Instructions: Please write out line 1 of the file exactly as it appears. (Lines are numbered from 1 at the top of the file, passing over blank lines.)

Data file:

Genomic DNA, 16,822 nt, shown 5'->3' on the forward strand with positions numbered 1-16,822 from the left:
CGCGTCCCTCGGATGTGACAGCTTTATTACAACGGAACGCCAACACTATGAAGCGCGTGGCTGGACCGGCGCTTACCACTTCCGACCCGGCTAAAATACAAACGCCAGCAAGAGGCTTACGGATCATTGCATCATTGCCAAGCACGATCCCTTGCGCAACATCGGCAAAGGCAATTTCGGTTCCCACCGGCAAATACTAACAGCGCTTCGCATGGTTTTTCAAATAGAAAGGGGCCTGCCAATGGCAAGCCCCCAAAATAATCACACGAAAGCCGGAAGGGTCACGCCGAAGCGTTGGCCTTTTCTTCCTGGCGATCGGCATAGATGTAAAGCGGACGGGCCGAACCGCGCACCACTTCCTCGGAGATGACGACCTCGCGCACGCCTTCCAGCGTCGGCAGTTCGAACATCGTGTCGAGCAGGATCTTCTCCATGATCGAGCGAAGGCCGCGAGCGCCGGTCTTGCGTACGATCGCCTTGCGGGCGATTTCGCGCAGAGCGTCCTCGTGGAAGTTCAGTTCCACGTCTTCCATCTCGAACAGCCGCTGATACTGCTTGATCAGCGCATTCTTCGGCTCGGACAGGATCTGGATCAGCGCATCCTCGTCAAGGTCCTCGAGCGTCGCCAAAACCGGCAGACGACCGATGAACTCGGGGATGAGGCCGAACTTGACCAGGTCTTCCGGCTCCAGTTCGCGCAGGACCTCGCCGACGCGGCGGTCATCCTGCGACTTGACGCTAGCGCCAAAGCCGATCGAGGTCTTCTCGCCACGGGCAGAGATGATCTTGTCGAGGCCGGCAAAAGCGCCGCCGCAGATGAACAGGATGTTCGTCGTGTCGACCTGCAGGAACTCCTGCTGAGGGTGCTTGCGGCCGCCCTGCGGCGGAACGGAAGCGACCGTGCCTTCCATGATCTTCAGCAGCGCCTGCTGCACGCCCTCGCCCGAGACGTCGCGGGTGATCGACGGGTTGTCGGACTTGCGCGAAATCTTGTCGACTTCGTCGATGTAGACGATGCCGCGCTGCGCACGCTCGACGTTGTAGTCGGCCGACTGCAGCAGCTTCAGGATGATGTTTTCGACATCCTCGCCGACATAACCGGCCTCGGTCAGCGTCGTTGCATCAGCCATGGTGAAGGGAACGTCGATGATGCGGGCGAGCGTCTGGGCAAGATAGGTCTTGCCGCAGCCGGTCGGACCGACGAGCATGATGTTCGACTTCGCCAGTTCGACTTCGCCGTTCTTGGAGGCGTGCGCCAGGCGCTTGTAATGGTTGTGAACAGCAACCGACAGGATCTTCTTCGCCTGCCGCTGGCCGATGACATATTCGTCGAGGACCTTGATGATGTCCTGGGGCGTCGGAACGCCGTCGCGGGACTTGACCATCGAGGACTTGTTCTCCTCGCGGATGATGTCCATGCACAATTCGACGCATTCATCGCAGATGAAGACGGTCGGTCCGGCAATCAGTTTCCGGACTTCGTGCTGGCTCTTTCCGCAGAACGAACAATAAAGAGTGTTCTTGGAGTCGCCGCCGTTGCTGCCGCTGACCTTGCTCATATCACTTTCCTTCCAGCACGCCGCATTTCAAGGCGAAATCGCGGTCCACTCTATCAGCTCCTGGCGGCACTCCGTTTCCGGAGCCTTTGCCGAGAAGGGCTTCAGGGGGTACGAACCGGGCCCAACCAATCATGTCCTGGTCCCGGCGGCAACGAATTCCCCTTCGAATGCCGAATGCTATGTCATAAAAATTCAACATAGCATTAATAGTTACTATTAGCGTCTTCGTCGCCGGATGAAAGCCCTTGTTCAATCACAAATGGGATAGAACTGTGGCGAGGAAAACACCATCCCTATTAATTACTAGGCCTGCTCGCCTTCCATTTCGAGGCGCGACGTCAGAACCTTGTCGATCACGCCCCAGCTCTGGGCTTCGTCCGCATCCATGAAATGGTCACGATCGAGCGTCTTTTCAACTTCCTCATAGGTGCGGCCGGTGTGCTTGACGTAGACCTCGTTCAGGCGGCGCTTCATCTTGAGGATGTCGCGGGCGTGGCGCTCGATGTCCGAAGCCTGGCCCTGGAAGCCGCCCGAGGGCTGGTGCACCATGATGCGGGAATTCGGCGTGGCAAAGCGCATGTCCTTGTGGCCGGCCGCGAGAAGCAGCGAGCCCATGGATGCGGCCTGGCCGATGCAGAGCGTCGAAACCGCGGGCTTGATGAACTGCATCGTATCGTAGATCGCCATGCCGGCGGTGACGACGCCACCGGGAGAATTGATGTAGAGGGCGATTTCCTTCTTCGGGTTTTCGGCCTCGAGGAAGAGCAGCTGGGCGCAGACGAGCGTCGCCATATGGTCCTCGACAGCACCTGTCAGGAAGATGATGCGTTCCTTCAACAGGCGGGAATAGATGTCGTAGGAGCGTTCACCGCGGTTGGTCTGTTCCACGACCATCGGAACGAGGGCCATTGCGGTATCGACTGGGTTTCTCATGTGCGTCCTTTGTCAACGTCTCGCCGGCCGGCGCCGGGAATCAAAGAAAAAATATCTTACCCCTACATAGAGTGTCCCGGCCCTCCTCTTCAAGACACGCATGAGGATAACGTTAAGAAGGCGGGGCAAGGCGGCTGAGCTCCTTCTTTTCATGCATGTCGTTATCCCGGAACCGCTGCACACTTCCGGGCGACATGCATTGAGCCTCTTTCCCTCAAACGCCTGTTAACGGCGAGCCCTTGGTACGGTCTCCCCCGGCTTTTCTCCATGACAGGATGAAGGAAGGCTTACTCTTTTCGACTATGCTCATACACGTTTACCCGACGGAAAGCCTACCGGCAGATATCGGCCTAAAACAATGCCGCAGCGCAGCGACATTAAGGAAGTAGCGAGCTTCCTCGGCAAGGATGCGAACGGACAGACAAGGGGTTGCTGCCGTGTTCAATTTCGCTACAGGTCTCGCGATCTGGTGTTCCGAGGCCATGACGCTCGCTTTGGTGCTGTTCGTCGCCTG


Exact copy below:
Genomic DNA, 16,822 nt, shown 5'->3' on the forward strand with positions numbered 1-16,822 from the left: